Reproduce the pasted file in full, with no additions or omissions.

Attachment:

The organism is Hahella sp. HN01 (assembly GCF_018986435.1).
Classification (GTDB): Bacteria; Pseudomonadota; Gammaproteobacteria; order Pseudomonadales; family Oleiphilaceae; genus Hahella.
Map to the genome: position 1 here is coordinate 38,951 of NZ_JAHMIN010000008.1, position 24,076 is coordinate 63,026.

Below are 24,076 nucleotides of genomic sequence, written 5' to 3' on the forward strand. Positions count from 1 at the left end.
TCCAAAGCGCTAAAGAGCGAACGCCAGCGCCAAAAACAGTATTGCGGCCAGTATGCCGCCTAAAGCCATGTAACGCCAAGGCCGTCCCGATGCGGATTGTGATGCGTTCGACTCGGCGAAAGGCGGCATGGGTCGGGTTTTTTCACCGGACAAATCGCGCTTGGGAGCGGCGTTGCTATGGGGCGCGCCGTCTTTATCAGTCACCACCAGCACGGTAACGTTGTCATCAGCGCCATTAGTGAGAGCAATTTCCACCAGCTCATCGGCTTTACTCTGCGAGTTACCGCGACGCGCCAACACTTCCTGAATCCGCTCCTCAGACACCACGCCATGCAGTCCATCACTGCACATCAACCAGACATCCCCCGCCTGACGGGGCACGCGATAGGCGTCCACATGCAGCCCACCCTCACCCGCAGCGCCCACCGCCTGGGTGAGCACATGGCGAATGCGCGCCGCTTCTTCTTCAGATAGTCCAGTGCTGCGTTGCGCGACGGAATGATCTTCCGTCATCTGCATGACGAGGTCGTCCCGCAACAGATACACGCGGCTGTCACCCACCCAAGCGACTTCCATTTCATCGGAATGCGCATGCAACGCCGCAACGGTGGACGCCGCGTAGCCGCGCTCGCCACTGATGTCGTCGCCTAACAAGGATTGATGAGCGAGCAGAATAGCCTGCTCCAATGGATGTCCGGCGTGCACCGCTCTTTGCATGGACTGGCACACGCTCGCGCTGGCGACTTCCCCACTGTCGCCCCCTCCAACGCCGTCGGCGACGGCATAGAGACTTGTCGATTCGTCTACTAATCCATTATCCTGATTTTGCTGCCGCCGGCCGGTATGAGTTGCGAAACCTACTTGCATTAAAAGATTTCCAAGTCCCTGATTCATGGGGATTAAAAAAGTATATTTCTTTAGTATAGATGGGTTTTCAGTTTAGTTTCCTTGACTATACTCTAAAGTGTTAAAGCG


The organism is Hahella sp. HN01 (assembly GCF_018986435.1).
Classification (GTDB): Bacteria; Pseudomonadota; Gammaproteobacteria; order Pseudomonadales; family Oleiphilaceae; genus Hahella.
Map to the genome: position 1 here is coordinate 38,951 of NZ_JAHMIN010000008.1, position 24,076 is coordinate 63,026.

Below are 24,076 nucleotides of genomic sequence, written 5' to 3' on the forward strand. Positions count from 1 at the left end.
TCCAAAGCGCTAAAGAGCGAACGCCAGCGCCAAAAACAGTATTGCGGCCAGTATGCCGCCTAAAGCCATGTAACGCCAAGGCCGTCCCGATGCGGATTGTGATGCGTTCGACTCGGCGAAAGGCGGCATGGGTCGGGTTTTTTCACCGGACAAATCGCGCTTGGGAGCGGCGTTGCTATGGGGCGCGCCGTCTTTATCAGTCACCACCAGCACGGTAACGTTGTCATCAGCGCCATTAGTGAGAGCAATTTCCACCAGCTCATCGGCTTTACTCTGCGAGTTACCGCGACGCGCCAACACTTCCTGAATCCGCTCCTCAGACACCACGCCATGCAGTCCATCACTGCACATCAACCAGACATCCCCCGCCTGACGGGGCACGCGATAGGCGTCCACATGCAGCCCACCCTCACCCGCAGCGCCCACCGCCTGGGTGAGCACATGGCGAATGCGCGCCGCTTCTTCTTCAGATAGTCCAGTGCTGCGTTGCGCGACGGAATGATCTTCCGTCATCTGCATGACGAGGTCGTCCCGCAACAGATACACGCGGCTGTCACCCACCCAAGCGACTTCCATTTCATCGGAATGCGCATGCAACGCCGCAACGGTGGACGCCGCGTAGCCGCGCTCGCCACTGATGTCGTCGCCTAACAAGGATTGATGAGCGAGCAGAATAGCCTGCTCCAATGGATGTCCGGCGTGCACCGCTCTTTGCATGGACTGGCACACGCTCGCGCTGGCGACTTCCCCACTGTCGCCCCCTCCAACGCCGTCGGCGACGGCATAGAGACTTGTCGATTCGTCTACTAATCCATTATCCTGATTTTGCTGCCGCCGGCCGGTATGAGTTGCGAAACCTACTTGCATTAAAAGATTTCCAAGTCCCTGATTCATGGGGATTAAAAAAGTATATTTCTTTAGTATAGATGGGTTTTCAGTTTAGTTTCCTTGACTATACTCTAAAGTGTTAAAGCG